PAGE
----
Indian Food & Beverages Offer a Host of Health Benefits and Keep You Warm this Winter

As the winter air grows colder and we crave comfort foods that keep us warm, Indian food and beverages are a good go-to. Thanks to a growing diversity of cultures and cuisines all around the US, Indian cuisine has secured a special spotlight in Americans’ tummies. Not only is Indian cuisine flavorfully delicious, but it’s also beneficially nutritious. With a “namaste” nod to savory spices, often combining curry with turmeric, ginger, and black pepper, you’ll keep inflammation at bay and boost your overall health. 

HEALTH BENEFITS OF INDIAN SPICES

In addition to masala spices like those used in chai black tea, other popular Indian spices include turmeric, ginger, coriander, fenugreek, cumin (aka jira), nutmeg, mustard seeds, saffron, and chili. Many Indian spices are antioxidant-rich, fighting harmful free radicals to prevent cell damage and early aging, as well as immune-boosting to help prevent illnesses and diseases. 

Health benefits of Indian spices are plentiful, with specific properties characteristic to each. With anti-inflammatory properties, curcumin in turmeric has been found to improve arthritis, boost cognitive function with a potentially positive impact on Alzheimer’s, and reduce risk of heart disease and cancer. Some of fenugreek’s health benefits include regulating blood sugar, improving metabolism, reducing heartburn, and maintaining weight. Rich in iron, cumin has proven effective in improving neurological conditions and mental illness, inflammatory conditions, diabetes, heart disease, cancer, and infertility. 

HEALTH BENEFITS OF INDIAN FOOD INGREDIENTS 

Some of the healthy ingredients in Indian dishes include beans (chana), legumes (daal), chickpeas/garbanzo cauliflower (gobi), potatoes (aloo), chili peppers, eggplant, and basmati rice. Beans contain cancer-combating nutrients, high in fiber, folate, and phytochemicals (flavonoids, inositol, and sterols). Research has shown that diets high in legumes are associated with a lower risk of diabetes, obesity, and cardiovascular disease. Rich in vitamin C and beta-carotene, chili peppers found in so many Indian dishes contain capsaicin, found in animal studies to inhibit development of some cancers. 

Care for a perfect pairing of Indian dishes with a beverage that boldly boasts bountiful benefits?  Masala chai black tea has risen to stardom as a favorite tea among tea lovers and Indian cuisine lovers alike.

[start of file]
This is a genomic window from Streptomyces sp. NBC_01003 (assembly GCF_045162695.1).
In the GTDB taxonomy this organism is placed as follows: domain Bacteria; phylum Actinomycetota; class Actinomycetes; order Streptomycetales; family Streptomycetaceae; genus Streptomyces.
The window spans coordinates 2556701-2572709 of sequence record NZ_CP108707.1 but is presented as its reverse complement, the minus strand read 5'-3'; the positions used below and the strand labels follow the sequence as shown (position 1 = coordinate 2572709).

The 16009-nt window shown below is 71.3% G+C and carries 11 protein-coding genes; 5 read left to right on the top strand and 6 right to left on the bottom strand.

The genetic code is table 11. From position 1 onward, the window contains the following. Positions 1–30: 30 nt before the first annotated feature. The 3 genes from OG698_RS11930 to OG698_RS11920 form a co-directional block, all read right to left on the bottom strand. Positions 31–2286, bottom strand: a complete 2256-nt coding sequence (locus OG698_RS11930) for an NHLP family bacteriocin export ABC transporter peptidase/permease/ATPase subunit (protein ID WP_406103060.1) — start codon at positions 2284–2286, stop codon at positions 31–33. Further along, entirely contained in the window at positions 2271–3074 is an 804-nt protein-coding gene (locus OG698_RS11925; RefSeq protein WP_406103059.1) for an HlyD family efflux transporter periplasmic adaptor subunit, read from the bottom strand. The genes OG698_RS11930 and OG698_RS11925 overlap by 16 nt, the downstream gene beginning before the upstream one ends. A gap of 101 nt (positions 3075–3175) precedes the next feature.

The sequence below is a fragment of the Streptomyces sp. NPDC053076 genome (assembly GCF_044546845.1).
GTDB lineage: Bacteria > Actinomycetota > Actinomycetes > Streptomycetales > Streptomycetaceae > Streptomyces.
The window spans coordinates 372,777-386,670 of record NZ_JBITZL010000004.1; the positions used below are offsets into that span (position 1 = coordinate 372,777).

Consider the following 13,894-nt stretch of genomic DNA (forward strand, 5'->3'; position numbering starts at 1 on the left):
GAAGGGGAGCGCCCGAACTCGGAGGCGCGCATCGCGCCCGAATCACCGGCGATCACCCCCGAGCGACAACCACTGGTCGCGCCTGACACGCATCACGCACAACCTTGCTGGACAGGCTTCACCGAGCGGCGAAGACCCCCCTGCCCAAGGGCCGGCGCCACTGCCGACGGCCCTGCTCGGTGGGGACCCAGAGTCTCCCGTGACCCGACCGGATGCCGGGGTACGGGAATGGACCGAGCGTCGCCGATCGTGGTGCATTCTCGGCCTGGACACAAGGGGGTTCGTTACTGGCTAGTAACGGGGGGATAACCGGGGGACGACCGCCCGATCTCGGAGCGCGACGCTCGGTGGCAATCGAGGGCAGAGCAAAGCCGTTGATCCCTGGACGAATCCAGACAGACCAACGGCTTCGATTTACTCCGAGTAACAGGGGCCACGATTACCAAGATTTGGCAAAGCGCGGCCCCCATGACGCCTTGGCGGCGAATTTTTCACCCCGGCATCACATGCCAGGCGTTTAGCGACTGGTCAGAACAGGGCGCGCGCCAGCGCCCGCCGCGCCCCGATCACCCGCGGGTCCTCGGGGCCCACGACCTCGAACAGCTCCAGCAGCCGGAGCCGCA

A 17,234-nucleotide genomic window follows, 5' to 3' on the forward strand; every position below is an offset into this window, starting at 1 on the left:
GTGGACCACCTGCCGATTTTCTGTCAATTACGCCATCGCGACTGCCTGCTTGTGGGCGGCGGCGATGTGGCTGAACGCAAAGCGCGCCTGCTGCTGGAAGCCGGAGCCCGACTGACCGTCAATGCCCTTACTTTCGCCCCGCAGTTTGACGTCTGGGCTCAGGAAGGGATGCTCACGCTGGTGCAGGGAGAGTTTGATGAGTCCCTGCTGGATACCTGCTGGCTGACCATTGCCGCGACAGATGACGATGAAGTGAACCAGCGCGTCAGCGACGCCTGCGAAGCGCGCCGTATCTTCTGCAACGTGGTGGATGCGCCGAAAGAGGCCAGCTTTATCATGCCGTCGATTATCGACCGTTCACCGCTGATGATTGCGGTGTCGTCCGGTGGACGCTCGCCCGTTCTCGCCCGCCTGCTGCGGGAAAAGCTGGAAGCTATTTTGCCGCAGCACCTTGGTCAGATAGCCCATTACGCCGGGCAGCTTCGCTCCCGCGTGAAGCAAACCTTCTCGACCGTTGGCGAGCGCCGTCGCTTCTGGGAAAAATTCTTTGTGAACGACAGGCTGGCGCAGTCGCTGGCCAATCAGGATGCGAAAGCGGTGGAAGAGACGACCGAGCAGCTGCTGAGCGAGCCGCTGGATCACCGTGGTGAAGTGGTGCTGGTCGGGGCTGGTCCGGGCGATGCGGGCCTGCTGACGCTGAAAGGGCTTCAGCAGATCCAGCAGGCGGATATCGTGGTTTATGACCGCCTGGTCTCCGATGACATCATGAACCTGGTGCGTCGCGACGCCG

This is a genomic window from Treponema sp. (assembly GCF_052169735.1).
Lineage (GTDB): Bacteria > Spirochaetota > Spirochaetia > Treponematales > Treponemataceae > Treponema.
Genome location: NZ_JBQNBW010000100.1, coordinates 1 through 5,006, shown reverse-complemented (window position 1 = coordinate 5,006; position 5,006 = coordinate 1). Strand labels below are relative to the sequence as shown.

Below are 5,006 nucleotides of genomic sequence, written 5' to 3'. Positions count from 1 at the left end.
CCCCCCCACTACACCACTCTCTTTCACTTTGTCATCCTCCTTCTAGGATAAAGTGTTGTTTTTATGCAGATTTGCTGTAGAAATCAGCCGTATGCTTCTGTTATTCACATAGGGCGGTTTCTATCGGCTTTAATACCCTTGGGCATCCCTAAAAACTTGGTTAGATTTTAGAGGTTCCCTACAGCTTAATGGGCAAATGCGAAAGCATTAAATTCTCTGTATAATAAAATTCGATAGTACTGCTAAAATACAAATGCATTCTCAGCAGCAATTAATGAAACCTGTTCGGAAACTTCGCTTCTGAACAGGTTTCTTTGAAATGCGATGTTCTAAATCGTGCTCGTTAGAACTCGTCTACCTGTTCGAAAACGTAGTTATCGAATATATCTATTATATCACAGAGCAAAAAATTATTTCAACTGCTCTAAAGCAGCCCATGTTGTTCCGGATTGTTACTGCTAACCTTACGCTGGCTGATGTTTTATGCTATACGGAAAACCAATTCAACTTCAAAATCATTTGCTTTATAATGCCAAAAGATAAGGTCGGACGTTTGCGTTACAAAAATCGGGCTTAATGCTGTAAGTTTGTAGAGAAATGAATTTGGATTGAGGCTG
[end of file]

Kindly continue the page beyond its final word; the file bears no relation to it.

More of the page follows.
ORANGE GINGER TURMERIC MASALA CHAI BLACK TEA BLEND

Ingredients:

3-4 teaspoons or 3-4 tea bags Black Tea (e.g., Assam, Keemun, English or Irish Breakfast tea)

¾ teaspoon powdered or grated ginger

¾ teaspoon orange zest

¾ teaspoon powdered or grated turmeric (aka haldi)

¾ teaspoon cinnamon powder or 3 cinnamon sticks (aka dalchini)

½ Tablespoon whole cardamom pods

4-5 whole star anise

1 teaspoon black peppercorns

Stevia, honey, or maple syrup, to taste 

Milk or cream, as desired 

Instructions:

  1. Combine ingredients into a pot.
  2. Add water to pot or electric kettle and boil.
  3. Stir regularly and consider adding stevia, honey, or maple syrup, and milk or cream, as desired, or to each individual cup.
  4. Pour into a French press or pour through a tea strainer into individual mugs. 

INDIAN CURRY SAUCE (ONION TOMATO BHUNA MASALA)

This is a good guideline recipe that you can easily adapt as a basis for Indian sauces, swapping out any veggies and spices as you like. You can also add other protein options, if you prefer, like chicken, fish, or tofu. 

Ingredients:

Onions 

Tomatoes 

Garbanzo beans/chickpeas

Cauliflower

Potatoes 

Ginger

Garlic 

*Spices 

Coconut milk

Masala chai black tea 

EVOO (Extra Virgin Olive Oil) 

*Basic Indian spice combination may include ground coriander, turmeric and red chili powder. Add whichever spices in whichever combination you prefer. 

Instructions: 

  1. Chop veggies and meat, fish, or tofu.
  2. Add a dollop of EVOO to a large saucepan on medium heat. Cook hard veggies first (potatoes and cauliflower), gradually adding in other veggies and chickpeas/garbanzo beans as the harder veggies soften.
  3. Stir masala chai black tea and coconut milk together in a saucepan at medium heat. 
  4. Stir in garlic, ginger, and spices.
  5. Taste test and simmer and serve when ready. 

Recipe adapted from pipingpotcurry.com/indian-curry-sauce-bhuna-masala/

Hope you enjoy these authentic Indian-inspired recipes to your health and happiness! So, “namaste” and “bon appetite,” as you stay warm this winter!

 

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